Is cotton opportunity germinating under our feet?
Did President Trump’s hardball tactics on trade with China prompt the action, and did Lawton and southwest Oklahoma area cotton farmers get a gift from China? Maybe so.
Last week, China said last week it would purchase $70 billion agriculture, manufacturing and energy products if President Trump would cancel $50 billion in tariffs on steel, aluminum and 1,300 imported Chinese products.
Trump wants China to reduce the $375 billion in U.S. merchandise trade deficit with China by $200 billion by 2020.
Several days later, the Wall Street Journal reported that after years of stockpiling imported American cotton, China is again a big customer of U.S. cotton producers. China’s strategic cotton reserves are likely to run low by the end of August, according to analysts.
Have you planted yet? This is the time. Are you waiting for a rain that is needed for additional soil moisture? Pray for Mother Nature’s support. A good crop could give a big boost to southwest Oklahoma’s economy.
The business newspaper reported that China has contracts for more than 361,000 bales of U.S. cotton for 2019-20, according to U.S. Department of Agriculture numbers.
“That’s enough to make 400 million T-shirts,” reporter Julie Wernau wrote. “China has never booked that much cotton that far in advance at this time of year, in data going back to 1998.”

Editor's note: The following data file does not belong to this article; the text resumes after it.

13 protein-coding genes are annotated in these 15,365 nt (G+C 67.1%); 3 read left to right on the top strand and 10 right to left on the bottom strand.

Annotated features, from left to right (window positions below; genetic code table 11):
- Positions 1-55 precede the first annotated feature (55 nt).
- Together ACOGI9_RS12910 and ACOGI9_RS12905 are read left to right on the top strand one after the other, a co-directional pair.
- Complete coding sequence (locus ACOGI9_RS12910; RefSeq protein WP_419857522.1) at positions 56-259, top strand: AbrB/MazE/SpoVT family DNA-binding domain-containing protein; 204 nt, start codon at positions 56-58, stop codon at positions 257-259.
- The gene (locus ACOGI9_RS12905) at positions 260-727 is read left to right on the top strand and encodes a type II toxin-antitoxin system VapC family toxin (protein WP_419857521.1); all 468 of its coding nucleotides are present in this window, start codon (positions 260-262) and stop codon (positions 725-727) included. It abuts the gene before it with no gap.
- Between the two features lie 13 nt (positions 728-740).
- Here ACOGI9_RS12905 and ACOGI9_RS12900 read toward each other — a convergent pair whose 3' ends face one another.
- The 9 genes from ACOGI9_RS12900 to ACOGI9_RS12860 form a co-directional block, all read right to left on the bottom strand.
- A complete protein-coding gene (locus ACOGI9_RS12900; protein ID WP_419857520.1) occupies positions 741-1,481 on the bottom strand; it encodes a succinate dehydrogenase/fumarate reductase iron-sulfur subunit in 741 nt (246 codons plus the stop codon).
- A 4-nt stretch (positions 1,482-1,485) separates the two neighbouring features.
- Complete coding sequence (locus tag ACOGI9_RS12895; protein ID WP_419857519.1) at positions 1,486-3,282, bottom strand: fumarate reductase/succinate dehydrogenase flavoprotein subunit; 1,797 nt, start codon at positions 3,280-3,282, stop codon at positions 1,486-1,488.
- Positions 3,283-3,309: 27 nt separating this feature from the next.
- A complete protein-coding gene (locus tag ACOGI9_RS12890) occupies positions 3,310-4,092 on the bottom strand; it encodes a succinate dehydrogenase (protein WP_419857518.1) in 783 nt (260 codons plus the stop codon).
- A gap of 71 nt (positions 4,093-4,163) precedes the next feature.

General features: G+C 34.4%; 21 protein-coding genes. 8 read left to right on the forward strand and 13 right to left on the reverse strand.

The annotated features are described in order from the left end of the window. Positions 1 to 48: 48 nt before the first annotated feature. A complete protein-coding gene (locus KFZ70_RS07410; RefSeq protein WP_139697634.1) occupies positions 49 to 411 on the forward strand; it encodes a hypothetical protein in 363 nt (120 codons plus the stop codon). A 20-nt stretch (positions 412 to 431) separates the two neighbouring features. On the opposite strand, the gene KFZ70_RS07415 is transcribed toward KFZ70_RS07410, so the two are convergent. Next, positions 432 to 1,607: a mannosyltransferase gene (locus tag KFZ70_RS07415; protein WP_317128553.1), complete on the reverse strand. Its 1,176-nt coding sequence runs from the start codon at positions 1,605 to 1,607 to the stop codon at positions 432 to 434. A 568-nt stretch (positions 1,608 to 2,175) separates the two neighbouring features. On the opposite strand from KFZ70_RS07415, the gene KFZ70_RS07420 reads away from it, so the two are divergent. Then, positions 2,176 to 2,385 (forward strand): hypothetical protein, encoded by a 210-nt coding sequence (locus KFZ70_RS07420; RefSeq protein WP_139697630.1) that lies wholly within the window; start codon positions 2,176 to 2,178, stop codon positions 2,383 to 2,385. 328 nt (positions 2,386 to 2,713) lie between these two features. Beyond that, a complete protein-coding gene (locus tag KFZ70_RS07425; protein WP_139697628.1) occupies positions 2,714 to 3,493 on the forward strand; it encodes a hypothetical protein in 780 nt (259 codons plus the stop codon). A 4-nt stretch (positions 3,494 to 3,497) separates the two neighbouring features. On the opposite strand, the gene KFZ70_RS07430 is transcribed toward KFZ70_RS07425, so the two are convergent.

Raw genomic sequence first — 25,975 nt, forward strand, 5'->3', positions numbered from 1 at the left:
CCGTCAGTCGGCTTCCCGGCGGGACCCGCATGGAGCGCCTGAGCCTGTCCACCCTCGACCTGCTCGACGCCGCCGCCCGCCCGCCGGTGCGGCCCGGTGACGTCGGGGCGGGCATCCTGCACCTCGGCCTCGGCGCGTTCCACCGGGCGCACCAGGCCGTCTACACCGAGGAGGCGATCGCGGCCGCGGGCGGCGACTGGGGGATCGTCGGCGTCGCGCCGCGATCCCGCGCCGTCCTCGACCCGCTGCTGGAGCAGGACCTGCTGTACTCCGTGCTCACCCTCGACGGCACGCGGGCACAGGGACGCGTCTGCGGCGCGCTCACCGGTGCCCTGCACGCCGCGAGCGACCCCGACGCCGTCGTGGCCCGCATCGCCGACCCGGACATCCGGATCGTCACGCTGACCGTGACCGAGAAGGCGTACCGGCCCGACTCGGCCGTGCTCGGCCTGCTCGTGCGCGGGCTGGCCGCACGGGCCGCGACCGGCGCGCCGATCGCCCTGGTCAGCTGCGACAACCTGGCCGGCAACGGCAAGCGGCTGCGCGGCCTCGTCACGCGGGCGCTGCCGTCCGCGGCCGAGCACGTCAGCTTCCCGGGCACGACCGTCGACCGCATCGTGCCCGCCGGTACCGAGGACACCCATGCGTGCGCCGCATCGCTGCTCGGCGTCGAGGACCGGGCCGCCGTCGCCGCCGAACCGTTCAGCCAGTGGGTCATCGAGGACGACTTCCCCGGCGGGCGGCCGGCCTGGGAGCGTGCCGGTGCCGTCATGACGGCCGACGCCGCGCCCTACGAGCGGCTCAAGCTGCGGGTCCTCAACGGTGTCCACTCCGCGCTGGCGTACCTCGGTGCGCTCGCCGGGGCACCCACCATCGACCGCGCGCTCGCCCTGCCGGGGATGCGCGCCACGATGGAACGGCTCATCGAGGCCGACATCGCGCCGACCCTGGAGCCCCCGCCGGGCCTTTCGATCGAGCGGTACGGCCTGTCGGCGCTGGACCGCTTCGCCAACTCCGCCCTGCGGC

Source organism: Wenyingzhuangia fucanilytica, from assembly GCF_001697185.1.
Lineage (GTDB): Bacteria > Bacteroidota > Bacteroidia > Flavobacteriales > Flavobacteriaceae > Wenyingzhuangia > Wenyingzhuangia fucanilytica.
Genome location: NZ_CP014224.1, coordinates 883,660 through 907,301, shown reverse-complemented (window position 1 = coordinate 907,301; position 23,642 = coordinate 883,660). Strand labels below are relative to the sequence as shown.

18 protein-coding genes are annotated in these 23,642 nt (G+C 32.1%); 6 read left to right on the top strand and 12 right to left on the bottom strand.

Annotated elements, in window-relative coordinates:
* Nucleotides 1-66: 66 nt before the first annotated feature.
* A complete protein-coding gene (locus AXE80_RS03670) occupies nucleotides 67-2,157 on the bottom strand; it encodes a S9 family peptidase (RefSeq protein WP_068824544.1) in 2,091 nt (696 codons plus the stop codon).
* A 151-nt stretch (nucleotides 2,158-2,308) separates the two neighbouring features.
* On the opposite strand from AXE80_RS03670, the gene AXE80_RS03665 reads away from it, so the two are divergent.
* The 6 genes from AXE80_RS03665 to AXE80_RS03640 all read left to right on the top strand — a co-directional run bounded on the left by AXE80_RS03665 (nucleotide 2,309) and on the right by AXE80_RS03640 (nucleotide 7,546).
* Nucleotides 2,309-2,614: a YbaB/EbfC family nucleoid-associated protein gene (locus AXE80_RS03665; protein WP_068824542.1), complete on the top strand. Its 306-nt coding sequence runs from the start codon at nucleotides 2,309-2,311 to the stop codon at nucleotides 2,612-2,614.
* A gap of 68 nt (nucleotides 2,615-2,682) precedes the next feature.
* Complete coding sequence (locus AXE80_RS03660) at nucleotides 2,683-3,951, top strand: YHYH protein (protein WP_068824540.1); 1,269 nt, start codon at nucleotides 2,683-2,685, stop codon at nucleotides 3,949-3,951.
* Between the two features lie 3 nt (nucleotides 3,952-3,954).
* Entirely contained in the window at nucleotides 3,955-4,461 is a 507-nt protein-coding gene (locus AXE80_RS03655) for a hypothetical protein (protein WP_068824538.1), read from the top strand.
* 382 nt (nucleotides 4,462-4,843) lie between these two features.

The Chinese are paying nearly 18,000 yuan a ton up from just under 15,000 yuan a year ago. Translated, the futures price for July cotton as of the close on Tuesday was 95 cents per pound, based on an average 460 pound bale, and that is up from just over 70 cents a year ago.
The fiber is used in apparel, textiles and upholstery.
Pushing the price up, the newspaper reported, are poor growing conditions in Texas. Of course, it could all be changed by weather and, of course, politics.
Another issue for cotton farmers is the Bipartisan Budget Act of 2018, which authorized changes to seed cotton as a covered commodity that require farmers to act on their generic base acres. Beginning with the crop planted this year, seed cotton is a covered commodity just as other crops and eligible for either Price Loss Coverage, or PLC, or Agricultural Risk Coverage, or ARC, Texas A&M AgriLife, Amarillo, reports.
It’s time to look at the risks and rewards of expanding King Cotton production in southwest Oklahoma.
— The Lawton Constitution